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J Acquir Immune Defic Syndr. 2012 Aug 15;60 Suppl 3:S63-9. doi: 10.1097/QAI.0b013e31825f313b.

"What took you so long?" The impact of PEPFAR on the expansion of HIV testing and counseling services in Africa.

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  • 1Division of Global HIV and AIDS, Department of Health and Human Services, Center for Global Health, Centers for Disease Control and Prevention, Lusaka, Zambia.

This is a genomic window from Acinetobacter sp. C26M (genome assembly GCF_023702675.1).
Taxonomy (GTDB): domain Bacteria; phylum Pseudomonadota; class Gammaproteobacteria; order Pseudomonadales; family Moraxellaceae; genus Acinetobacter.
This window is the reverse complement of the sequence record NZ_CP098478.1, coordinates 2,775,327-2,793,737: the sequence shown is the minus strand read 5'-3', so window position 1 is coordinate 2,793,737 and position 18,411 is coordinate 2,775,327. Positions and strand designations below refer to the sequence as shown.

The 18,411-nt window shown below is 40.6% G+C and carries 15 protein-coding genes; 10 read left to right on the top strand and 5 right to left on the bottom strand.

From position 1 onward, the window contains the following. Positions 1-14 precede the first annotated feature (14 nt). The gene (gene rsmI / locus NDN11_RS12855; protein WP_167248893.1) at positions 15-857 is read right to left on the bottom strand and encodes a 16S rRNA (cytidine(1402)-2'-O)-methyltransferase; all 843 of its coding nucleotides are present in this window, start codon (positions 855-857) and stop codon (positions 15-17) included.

HIV testing and counseling services in Africa began in the early 1990s, with limited availability and coverage. Fears of stigma and discrimination, complex laboratory systems, and lack of available care and treatment services hampered expansion. Use of rapid point-of-care tests, introduction of services to prevent mother-to-child transmission, and increasing provision of antiretroviral drugs were key events in the late 1990s and early 2000s that facilitated the expansion of HIV testing and counseling services. Innovations in service delivery included providing HIV testing in both clinical and community sites, including mobile and home testing. Promotional campaigns were conducted in many countries, and evolutions in policies and guidance facilitated expansion and uptake. Support from President's Emergency Plan for AIDS Relief and national governments, other donors, and the Global Fund for AIDS, Tuberculosis, and Malaria contributed to significant increases in the numbers of persons tested in many countries. Quality of both testing and counseling, limited number of health care workers, uptake by couples, and effectiveness of linkages and referral systems remain challenges. Expansion of antiretroviral treatment, especially in light of the evidence that treatment contributes to prevention of transmission, will require greater yet strategic coverage of testing services, especially in clinical settings and in combination with other high-impact HIV prevention strategies. Continued support from President's Emergency Plan for AIDS Relief, governments, and other donors is required for the expansion of testing needed to achieve international targets for the scale-up of treatment and universal access to knowledge of HIV status.

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